The wealthy are more likely to buy a ticket for a multimillion dollar Powerball jackpot, while the poor gravitate toward daily drawings and instant scratch-off games that invite gambler’s fallacy (“I’m due on the next one…”) and addiction. Lottery directors’ dirty secret is that they generate most of their profits from high-frequency games and the players they hook: 82 percent of revenue comes from the top 20 percent of customers. The poverty rate among these “core” gamblers is double that of the general population. Players who earn less than $10,000 spend an average of $597 a year on lottery games, compared to $289 for those who make more than $100,000. If you buy the argument that lotteries are a form of “voluntary tax,” the poor are paying rates more than 30 times as high as the wealthy.
People also play for different reasons. Wealthier players will buy a lottery ticket for the anticipatory thrill it provides, but researchers have found that the poor are more likely to buy tickets out of economic desperation. Those findings are consistent with statistics that showed lottery sales rising alongside unemployment during the 2008 recession, as well as studies that have found that counties with high poverty rates account for the largest share of lottery revenue.
Many critics sneer at the poor who gamble with their money, but it can be quite rational for people who are systematically locked out of opportunity to pin their hopes on random chance, no matter the odds. A 2006 survey found that 21 percent of Americans — and 38 percent of those earning less than $25,000 — thought that winning the lottery was the most feasible way to amass several hundred thousand dollars in savings. While some of the respondents may be guilty of imprudence, the dismal data on upward mobility suggest that a fair number of them are probably correct.
For the economically marginalized in Mississippi, where someone born into poverty has only a slim chance of escaping through traditional means, a lottery may look like an avenue for mobility. But for the vast majority, it would be nothing more than a pernicious mirage. Even a winning ticket doesn’t guarantee better outcomes: 70 percent of lotto winners end up losing the money within a few years, and billions of dollars in prizes go unclaimed annually.
Proponents counter that the educational programs funded by lottery revenue would open up new opportunity, and in some cases, they are correct. But many times the benefits flow up the economic ladder. Georgia’s merit-based HOPE scholarship is a prime example. Funded by the lotto, the scholarship pays in-state tuition for any student with high GPA or ACT/SAT score. But since high school achievement is strongly influenced by factors like family wealth and teacher quality, students from middle- and upper-income families with access to better schools are more likely to take advantage. There are strong arguments for keeping top academic performers in state, regardless of income, but the poor shouldn’t bear a disproportionate share of the cost.
It’s a terrible way to finance government
Under an ideal scenario, a lottery would generate an influx of cash that the state’s leaders spend wisely and faithfully on things such as universal pre-K and low-income scholarships that the state cannot (or will not) fund currently, and those programs would go on to make a meaningful difference in the lives of Mississippians and raise the state’s long-term economic trajectory. Even under those circumstances, a lottery would still be a bad idea.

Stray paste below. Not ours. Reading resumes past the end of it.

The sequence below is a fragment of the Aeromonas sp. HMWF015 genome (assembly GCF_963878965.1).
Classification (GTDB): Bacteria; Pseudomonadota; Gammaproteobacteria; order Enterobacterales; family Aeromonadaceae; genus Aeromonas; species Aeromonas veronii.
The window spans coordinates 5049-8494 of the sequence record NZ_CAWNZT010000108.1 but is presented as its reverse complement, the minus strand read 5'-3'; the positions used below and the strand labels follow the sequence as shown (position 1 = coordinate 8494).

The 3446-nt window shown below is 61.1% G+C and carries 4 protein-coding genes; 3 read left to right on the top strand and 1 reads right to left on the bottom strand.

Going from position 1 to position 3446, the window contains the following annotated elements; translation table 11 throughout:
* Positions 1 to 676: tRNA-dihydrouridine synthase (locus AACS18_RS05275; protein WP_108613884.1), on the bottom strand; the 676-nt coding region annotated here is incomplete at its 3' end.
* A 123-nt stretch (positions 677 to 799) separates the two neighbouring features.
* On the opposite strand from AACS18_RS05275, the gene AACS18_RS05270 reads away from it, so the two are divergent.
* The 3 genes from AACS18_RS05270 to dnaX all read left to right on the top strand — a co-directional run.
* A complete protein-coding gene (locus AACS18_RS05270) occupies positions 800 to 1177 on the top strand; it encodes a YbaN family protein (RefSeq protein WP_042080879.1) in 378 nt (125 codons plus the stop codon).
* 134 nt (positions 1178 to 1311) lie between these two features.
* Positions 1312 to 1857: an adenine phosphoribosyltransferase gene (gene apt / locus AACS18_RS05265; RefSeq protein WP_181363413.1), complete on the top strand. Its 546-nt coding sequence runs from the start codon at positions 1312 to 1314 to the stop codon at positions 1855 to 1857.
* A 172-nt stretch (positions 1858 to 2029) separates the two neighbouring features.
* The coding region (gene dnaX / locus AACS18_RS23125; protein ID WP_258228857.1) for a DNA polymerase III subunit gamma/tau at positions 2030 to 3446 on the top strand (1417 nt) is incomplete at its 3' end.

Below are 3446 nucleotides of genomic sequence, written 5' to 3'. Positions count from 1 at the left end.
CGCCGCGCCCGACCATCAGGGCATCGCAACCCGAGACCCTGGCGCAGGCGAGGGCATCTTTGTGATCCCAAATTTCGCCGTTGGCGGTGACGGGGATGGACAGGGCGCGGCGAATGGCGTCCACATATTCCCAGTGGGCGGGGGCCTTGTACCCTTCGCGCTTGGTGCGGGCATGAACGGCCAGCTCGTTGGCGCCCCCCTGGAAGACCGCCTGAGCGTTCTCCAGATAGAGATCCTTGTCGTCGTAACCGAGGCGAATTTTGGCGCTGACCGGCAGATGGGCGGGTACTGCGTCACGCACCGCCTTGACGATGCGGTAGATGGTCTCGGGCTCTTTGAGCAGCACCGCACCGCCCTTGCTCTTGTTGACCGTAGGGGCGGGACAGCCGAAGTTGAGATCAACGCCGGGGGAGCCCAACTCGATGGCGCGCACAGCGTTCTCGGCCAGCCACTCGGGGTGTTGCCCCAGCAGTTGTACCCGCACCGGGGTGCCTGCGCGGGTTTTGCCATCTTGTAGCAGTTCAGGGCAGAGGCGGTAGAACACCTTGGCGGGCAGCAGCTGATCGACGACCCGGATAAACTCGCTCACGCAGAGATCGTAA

Ultimately, it doesn’t matter how well the funds are spent. A state-run gambling ring will always be a seedy way to finance public services. Luckily, there is a much better alternative: Taxes.
Lotteries pass themselves off as an expedient tax substitute, but in many ways, they invert — and pervert – the accepted norms of our tax code. Whereas progressive taxation redistributes resources from the privileged few to the many, lotteries redistribute from the many to the lucky few. At most, a third of the money taken out of Mississippians’ pockets would be recouped by the state. And for every person who strikes it big, hundreds of thousands have to lose — many of whom are least able to afford it.
It’s true that states also profit when people drink and smoke, but so-called “sin taxes” on alcohol and tobacco serve the complementary purpose of deterring such behavior. When it comes to lotteries, where states hold monopoly power, policymakers actively encourage more of their citizens to gamble away more of their money. The inducement is everywhere. Lotteries are among the U.S.’s biggest advertisers — $500 million a year and counting — but they hold a convenient exemption from the federal truth-in-advertising statute. That’s why you’d be hard-pressed to find an ad that accurately states the diminished after-tax, lump-sum MegaMillions payout, much less one that features losers instead of winners. Marketers also micro-target certain demographics: lotto advertisements are ubiquitous in low-income neighborhoods, and some states have timed them to coincide with the delivery of Social Security checks and tax refunds.
When other revenue streams start to falter, states often turn to lotteries to squeeze more money out of their citizens. That means adding more high-yield (i.e. addictive) games, such as video slots, Keno, and scratch cards. It also means tinkering with the odds, which is how Powerball was able to engineer a record jackpot last week and generate a colossal amount of free advertising.
States also employ psychology to lure players. One of the hot innovations in government is the “nudge” theory, whereby policymakers structure choices in a way that generally induce a desired behavior while still preserving liberty. Applied with care and good faith, nudges can blunt some of our most irrational impulses and guide us toward better decision-making, such as saving for retirement and using energy more efficiently. Lotteries operate on the same principle, but they are designed with the opposite intent. Some states have started selling lottery tickets through mobile apps, gas pumps, and ATMs – all nudges designed to overcome willpower and increase sales. Even if you’re a libertarian who believes that tax collection is an unjust form of state coercion, surely you don’t think that deception and manipulation are better methods.
As I mentioned in the intro, there was a time when I thought that a lottery might be a pragmatic way to work around our leaders’ anti-tax dogma. I’m no longer interested in working around it. If there are worthy investments that the state cannot afford with existing revenue, we should insist that the legislature raise taxes in a thoughtful and transparent manner — not try to disguise them as a game.
Featured image obtained through Creative Commons license from Flickr user Daniel Oines.